The growing availability of behavioral data, sophistication of measurement tools, and increase in opportunities to provide targeted content are all contributing to significant growth in behavioral targeting programs. In less than 30 seconds, you can create Facebook ads segmented to a specific city, gender, and even relationship status. All of a sudden, marketers are scrambling to deliver even more customized content, across multiple screens, to an increasingly sophisticated audience.
When it works, behavioral targeting can be an incredibly effective tool. At times, however, these educated guesses about what will get a user to respond fail--miserably. Ridiculous "you may be interested in" suggestions. "Related items" that have zero relation to your search. Ads promoting bargain linens when you are looking for 600-thread count Egyptian cotton sheets.
As the pressure on marketing executives to deliver measurable results grows, finding the key to successful behavioral programs is becoming a highly visible priority. Several factors can contribute to behavioral programs that miss the mark:
1. External Data: What do you really know about the criteria used by third-party providers and business partners driving traffic your way? How stringent are they in validating list criteria and interaction points? Are their definitions the same as yours? Visibility into external data has historically been a major challenge for behavioral marketers. Selling data to a wide variety of customers means that many data providers use the lowest common denominator of criteria. For example, a regional bank and a global financial site might both be considered "financial" indicators--even though they operate in fundamentally different markets. As competition among external data providers continues to increase, businesses have enhanced opportunities to require better validated data--and data better-customized to their businesses.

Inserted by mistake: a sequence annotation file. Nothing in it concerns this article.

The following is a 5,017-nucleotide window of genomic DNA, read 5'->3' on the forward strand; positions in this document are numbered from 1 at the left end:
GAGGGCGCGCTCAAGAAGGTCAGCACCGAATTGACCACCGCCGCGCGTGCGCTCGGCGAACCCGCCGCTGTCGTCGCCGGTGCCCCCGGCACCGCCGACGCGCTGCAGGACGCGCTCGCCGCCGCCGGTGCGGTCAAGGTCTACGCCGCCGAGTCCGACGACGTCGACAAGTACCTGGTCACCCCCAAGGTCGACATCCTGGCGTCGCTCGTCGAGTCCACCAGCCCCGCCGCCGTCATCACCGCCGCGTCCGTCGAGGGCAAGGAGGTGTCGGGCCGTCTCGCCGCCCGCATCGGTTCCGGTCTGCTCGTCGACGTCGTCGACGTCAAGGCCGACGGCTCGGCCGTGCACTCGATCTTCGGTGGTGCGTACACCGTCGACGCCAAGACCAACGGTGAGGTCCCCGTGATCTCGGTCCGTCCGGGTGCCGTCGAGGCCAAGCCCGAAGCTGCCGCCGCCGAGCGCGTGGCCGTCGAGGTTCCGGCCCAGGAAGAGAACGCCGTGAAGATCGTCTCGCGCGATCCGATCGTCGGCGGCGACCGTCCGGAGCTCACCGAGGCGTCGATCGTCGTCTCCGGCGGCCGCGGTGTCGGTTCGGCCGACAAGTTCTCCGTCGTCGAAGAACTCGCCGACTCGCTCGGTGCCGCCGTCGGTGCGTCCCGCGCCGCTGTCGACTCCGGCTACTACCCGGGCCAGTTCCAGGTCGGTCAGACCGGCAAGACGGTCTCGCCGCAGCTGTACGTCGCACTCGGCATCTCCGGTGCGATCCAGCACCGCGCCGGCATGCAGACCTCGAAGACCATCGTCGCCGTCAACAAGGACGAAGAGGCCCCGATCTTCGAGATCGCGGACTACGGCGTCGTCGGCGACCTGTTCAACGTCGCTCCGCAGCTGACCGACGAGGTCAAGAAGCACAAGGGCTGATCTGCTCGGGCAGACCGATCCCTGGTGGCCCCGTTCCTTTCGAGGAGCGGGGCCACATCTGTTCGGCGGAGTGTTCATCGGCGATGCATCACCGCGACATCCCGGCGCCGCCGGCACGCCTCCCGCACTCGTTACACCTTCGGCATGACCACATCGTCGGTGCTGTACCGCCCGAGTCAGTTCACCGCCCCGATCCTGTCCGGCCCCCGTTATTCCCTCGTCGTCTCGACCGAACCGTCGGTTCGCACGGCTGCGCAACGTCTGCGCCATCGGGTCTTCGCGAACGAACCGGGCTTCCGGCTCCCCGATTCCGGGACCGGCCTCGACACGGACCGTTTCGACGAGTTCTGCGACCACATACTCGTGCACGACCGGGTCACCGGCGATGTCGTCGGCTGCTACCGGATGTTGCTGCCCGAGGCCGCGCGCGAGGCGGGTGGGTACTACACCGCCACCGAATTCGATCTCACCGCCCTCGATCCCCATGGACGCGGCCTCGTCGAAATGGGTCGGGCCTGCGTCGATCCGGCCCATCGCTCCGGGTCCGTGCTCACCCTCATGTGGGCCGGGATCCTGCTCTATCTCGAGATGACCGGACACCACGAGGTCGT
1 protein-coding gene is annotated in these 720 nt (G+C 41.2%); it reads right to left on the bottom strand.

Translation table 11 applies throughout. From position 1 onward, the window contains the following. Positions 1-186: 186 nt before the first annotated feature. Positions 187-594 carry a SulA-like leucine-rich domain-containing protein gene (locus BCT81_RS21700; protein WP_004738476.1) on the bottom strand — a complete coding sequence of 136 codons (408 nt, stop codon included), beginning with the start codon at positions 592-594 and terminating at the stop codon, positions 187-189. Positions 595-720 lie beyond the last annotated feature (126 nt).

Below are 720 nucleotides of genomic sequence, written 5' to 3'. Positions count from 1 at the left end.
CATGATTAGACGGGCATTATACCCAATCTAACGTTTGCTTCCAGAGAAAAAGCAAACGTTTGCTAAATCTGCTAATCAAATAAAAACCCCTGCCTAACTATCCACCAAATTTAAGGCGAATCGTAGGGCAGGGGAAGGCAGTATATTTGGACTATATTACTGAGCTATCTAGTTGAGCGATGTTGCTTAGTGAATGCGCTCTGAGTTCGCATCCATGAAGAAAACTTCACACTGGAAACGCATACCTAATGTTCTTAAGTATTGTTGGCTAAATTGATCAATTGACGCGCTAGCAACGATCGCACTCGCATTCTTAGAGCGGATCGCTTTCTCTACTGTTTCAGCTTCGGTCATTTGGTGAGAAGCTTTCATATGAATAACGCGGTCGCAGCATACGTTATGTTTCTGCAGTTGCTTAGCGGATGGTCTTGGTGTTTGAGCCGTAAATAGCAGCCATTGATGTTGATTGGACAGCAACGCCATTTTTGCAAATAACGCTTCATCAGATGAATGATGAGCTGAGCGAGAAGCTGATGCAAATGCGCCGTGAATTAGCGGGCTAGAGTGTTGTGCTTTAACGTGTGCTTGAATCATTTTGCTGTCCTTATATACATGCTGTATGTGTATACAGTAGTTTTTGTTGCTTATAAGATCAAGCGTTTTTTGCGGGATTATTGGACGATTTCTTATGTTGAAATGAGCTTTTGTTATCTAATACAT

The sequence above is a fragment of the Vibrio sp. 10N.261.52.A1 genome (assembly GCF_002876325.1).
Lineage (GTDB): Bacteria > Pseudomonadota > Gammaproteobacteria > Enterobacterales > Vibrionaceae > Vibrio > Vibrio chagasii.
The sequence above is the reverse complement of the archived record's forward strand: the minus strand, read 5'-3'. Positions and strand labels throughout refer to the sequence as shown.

2. Over/Undersegmentation: How much is enough? What is too much? Do you really have 16 different persona types--even if there are only five fundamental services your business delivers? Just because the data might be available to hypersegment your users doesn’t mean the the return is there. Segment users too finely, and you risk incorrect categorization. Cast too large a net, and the message might not be specific enough to convert. Consider the amount of truly unique offers, messages, and content and align your segments to them. If the categories are not fundamentally unique in message or call to action, then it might be more effective to consolidate. If few natural segments rise to the top, then consider A/B testing several messages to a larger group to draw out potential segmentation points.
3. Organizational Alignment: How different are the metrics and objectives across the business? If one group is targeted with lead generation, then their approach to qualification could be fundamentally different than a group whose metric is sales conversion. The result: an internal battle between volume and quality of leads. While this is a long-standing challenge for almost all businesses, the impact multiplies with technology and targeting. Effective behavioral programs require alignment across the customer experience, both customer-facing and internal touchpoints. While often complicated, both politically and technically, gaining alignment on core metrics and definitions is critical to the long-term success of the program.
4. Facing Reality: Even the best-designed, customized user experience could fail if the fundamentals are not solid. The message might not be that unique. The product might not be that compelling. The price is not competitive. Set reasonable expectations, and realize that even if the message finds the right audience, the end offer must stand on its own.
Read Andrea Fishman's previous article, "Maximizing Customer Value With Behavioral Marketing."